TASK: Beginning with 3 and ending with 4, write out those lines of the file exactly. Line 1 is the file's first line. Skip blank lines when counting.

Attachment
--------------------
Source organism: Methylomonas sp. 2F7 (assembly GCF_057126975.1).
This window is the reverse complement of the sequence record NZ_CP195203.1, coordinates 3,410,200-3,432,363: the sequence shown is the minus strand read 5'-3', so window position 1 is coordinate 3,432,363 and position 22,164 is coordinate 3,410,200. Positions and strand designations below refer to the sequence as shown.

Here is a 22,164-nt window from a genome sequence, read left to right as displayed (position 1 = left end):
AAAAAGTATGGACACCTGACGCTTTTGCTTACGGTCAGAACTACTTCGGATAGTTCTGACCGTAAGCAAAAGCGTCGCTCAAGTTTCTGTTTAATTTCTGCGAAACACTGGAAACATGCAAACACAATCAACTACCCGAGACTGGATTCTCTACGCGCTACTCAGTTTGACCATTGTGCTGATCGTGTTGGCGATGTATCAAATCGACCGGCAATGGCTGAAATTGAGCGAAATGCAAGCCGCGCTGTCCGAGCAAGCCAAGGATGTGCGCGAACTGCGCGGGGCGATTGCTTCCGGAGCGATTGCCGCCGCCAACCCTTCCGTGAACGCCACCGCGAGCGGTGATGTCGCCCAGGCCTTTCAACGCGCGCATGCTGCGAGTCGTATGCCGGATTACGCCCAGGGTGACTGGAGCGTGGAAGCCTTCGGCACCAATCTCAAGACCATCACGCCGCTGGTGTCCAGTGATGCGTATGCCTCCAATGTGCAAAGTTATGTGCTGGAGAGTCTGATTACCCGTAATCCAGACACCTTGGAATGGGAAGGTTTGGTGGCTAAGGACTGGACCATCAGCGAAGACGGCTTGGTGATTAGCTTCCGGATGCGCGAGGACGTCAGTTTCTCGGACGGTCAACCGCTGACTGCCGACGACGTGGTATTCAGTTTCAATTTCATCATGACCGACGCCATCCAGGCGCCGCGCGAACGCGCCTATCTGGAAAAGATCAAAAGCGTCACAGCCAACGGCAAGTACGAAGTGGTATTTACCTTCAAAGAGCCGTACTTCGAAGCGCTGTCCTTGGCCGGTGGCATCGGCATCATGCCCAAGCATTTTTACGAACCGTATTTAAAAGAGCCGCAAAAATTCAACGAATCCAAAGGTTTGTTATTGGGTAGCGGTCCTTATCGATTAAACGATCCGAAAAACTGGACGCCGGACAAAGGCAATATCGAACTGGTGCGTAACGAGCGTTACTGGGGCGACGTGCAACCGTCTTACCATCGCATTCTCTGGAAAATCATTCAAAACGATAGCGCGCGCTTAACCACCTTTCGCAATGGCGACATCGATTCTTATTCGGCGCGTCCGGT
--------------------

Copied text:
Here is a 22,164-nt window from a genome sequence, read left to right as displayed (position 1 = left end):
AAAAAGTATGGACACCTGACGCTTTTGCTTACGGTCAGAACTACTTCGGATAGTTCTGACCGTAAGCAAAAGCGTCGCTCAAGTTTCTGTTTAATTTCTGCGAAACACTGGAAACATGCAAACACAATCAACTACCCGAGACTGGATTCTCTACGCGCTACTCAGTTTGACCATTGTGCTGATCGTGTTGGCGATGTATCAAATCGACCGGCAATGGCTGAAATTGAGCGAAATGCAAGCCGCGCTGTCCGAGCAAGCCAAGGATGTGCGCGAACTGCGCGGGGCGATTGCTTCCGGAGCGATTGCCGCCGCCAACCCTTCCGTGAACGCCACCGCGAGCGGTGATGTCGCCCAGGCCTTTCAACGCGCGCATGCTGCGAGTCGTATGCCGGATTACGCCCAGGGTGACTGGAGCGTGGAAGCCTTCGGCACCAATCTCAAGACCATCACGCCGCTGGTGTCCAGTGATGCGTATGCCTCCAATGTGCAAAGTTATGTGCTGGAGAGTCTGATTACCCGTAATCCAGACACCTTGGAATGGGAAGGTTTGGTGGCTAAGGACTGGACCATCAGCGAAGACGGCTTGGTGATTAGCTTCCGGATGCGCGAGGACGTCAGTTTCTCGGACGGTCAACCGCTGACTGCCGACGACGTGGTATTCAGTTTCAATTTCATCATGACCGACGCCATCCAGGCGCCGCGCGAACGCGCCTATCTGGAAAAGATCAAAAGCGTCACAGCCAACGGCAAGTACGAAGTGGTATTTACCTTCAAAGAGCCGTACTTCGAAGCGCTGTCCTTGGCCGGTGGCATCGGCATCATGCCCAAGCATTTTTACGAACCGTATTTAAAAGAGCCGCAAAAATTCAACGAATCCAAAGGTTTGTTATTGGGTAGCGGTCCTTATCGATTAAACGATCCGAAAAACTGGACGCCGGACAAAGGCAATATCGAACTGGTGCGTAACGAGCGTTACTGGGGCGACGTGCAACCGTCTTACCATCGCATTCTCTGGAAAATCATTCAAAACGATAGCGCGCGCTTAACCACCTTTCGCAATGGCGACATCGATTCTTATTCGGCGCGTCCGGT